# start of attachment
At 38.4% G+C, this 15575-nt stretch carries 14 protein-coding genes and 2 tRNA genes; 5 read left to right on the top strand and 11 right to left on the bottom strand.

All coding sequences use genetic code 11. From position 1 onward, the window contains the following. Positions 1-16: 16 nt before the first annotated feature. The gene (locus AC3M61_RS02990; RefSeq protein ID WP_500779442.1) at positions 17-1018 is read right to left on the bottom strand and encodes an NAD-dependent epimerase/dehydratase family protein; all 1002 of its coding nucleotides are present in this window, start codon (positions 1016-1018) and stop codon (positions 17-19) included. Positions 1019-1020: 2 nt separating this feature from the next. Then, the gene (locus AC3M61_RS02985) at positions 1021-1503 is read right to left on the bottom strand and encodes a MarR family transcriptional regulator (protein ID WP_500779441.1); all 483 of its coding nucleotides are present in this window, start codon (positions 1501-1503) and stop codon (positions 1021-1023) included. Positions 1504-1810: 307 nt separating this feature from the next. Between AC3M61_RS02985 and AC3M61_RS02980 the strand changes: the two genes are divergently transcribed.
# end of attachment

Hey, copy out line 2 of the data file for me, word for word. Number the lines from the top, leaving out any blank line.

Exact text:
All coding sequences use genetic code 11. From position 1 onward, the window contains the following. Positions 1-16: 16 nt before the first annotated feature. The gene (locus AC3M61_RS02990; RefSeq protein ID WP_500779442.1) at positions 17-1018 is read right to left on the bottom strand and encodes an NAD-dependent epimerase/dehydratase family protein; all 1002 of its coding nucleotides are present in this window, start codon (positions 1016-1018) and stop codon (positions 17-19) included. Positions 1019-1020: 2 nt separating this feature from the next. Then, the gene (locus AC3M61_RS02985) at positions 1021-1503 is read right to left on the bottom strand and encodes a MarR family transcriptional regulator (protein ID WP_500779441.1); all 483 of its coding nucleotides are present in this window, start codon (positions 1501-1503) and stop codon (positions 1021-1023) included. Positions 1504-1810: 307 nt separating this feature from the next. Between AC3M61_RS02985 and AC3M61_RS02980 the strand changes: the two genes are divergently transcribed.